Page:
Eliza Carthy, Rough Music (Topic Records, 2005)
Despite her young age, Eliza Carthy has already thrust herself into the highest ranks of the English folk music scene. The daughter of legendary folk musicians Martin Carthy and Norma Waterson, she is equally comfortable performing with her parents in the group Waterson Carthy and as a solo artist. Carthy has tried a lot of different things on her solo albums, from working with a full electric band on Angels and Cigarettes to trying out different combinations of performers on the more purely folk Anglicana. On her latest album Rough Music, Carthy enlists the services of a backing band which named themselves the Ratcatchers. Ben Ivitsky (viola and guitar), John Boden (fiddle and double bass), and John Spiers (melodeon) complement Carthy's vocals and fiddle perfectly, and the result is Carthy's strongest solo record to date. Most of the material is traditional, excepting one original song "Mohair" and a cover of Billy Bragg's "King James Version." Carthy has always had an excellent voice, and the songs on Rough Music meet her previous standards, but she and the Ratcatchers shine the brightest on the instrumentals. The standout track is "Cobbler's Hornpipe," a 3/2 hornpipe from the north of England played like an energetic Scandinavian polska. Rough Music is a fine example of how traditional music can sound fresh, exciting, and even innovative when performed by a combination of creative and talented musicians who have a great chemistry together.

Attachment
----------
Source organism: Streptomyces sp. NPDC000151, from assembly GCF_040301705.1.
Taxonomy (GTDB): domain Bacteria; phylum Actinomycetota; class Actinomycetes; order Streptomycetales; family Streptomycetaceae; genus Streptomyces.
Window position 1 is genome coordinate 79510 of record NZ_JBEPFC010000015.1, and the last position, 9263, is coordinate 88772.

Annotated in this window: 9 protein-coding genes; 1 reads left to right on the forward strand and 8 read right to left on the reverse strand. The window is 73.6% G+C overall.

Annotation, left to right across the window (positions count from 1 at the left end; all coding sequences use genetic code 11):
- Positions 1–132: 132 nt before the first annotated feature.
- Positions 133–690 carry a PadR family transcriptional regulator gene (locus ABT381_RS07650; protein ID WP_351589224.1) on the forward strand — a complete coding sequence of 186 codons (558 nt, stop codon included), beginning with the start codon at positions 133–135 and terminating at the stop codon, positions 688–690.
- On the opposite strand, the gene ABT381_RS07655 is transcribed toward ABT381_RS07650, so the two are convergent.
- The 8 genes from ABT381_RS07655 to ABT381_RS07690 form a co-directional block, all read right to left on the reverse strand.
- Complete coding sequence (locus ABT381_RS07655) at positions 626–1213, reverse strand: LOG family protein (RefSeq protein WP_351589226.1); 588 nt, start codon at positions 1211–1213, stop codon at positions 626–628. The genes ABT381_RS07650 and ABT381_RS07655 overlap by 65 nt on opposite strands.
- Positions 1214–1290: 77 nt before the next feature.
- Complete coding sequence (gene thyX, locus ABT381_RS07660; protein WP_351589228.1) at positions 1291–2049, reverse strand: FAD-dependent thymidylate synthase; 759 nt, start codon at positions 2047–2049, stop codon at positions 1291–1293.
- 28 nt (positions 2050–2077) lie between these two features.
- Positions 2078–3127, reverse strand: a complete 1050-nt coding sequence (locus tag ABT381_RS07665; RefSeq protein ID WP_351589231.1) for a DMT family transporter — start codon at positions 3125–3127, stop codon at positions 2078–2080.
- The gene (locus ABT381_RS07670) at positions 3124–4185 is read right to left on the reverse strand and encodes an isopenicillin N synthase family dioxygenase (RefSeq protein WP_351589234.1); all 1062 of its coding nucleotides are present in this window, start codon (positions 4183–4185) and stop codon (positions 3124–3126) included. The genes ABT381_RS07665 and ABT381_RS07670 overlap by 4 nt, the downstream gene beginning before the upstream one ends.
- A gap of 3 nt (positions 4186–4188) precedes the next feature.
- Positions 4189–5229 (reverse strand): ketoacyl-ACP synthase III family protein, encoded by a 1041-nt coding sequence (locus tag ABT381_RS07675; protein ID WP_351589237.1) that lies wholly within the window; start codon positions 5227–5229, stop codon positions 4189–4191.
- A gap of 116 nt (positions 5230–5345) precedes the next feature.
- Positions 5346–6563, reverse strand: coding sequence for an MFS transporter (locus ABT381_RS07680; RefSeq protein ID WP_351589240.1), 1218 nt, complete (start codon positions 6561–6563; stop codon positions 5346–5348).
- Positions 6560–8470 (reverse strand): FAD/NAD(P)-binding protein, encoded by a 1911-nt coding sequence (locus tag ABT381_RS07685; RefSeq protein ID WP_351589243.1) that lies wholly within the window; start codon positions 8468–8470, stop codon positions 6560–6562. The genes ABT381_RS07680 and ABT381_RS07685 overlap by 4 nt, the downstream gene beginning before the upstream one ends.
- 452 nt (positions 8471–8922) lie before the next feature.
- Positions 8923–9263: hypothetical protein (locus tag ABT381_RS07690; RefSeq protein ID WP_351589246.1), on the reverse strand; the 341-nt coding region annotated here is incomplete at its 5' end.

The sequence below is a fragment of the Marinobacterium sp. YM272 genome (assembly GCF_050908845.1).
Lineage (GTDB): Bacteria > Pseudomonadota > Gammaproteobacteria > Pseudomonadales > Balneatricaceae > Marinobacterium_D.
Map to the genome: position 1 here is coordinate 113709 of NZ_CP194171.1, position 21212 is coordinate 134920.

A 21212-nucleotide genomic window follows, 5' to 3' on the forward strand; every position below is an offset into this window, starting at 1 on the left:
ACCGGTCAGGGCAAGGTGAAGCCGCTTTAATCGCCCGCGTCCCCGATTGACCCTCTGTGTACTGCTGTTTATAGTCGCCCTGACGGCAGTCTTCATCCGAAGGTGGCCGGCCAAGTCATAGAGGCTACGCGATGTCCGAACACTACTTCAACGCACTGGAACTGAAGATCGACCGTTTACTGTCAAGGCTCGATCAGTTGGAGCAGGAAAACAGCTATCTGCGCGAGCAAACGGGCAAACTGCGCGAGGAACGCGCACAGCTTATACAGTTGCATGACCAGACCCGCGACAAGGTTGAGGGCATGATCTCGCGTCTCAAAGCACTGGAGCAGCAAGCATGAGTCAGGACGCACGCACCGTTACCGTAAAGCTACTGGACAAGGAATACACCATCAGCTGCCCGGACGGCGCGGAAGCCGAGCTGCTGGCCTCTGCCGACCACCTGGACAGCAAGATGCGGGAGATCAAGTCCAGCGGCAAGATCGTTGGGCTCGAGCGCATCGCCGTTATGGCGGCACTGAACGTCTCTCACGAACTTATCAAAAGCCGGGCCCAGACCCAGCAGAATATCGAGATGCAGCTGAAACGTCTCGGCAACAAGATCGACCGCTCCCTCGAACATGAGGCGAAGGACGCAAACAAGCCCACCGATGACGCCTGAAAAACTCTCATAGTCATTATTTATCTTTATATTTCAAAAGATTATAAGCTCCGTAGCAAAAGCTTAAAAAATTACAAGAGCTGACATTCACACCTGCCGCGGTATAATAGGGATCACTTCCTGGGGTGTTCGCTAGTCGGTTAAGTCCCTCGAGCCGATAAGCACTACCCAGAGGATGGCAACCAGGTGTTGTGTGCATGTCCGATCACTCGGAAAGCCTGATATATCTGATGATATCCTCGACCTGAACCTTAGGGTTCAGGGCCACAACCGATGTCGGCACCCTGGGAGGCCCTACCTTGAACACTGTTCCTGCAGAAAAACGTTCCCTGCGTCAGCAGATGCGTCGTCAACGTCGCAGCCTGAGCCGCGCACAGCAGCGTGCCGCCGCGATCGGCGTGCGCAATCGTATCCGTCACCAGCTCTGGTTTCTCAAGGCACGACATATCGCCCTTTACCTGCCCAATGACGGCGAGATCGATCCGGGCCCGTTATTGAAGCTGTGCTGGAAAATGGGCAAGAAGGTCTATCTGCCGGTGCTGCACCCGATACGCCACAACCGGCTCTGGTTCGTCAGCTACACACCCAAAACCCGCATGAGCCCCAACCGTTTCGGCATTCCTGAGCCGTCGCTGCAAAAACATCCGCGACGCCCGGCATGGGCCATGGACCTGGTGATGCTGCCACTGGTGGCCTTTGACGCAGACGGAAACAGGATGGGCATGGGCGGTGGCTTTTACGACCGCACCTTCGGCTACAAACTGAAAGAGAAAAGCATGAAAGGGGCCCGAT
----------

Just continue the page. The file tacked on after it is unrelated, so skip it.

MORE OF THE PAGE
Overall grade: B+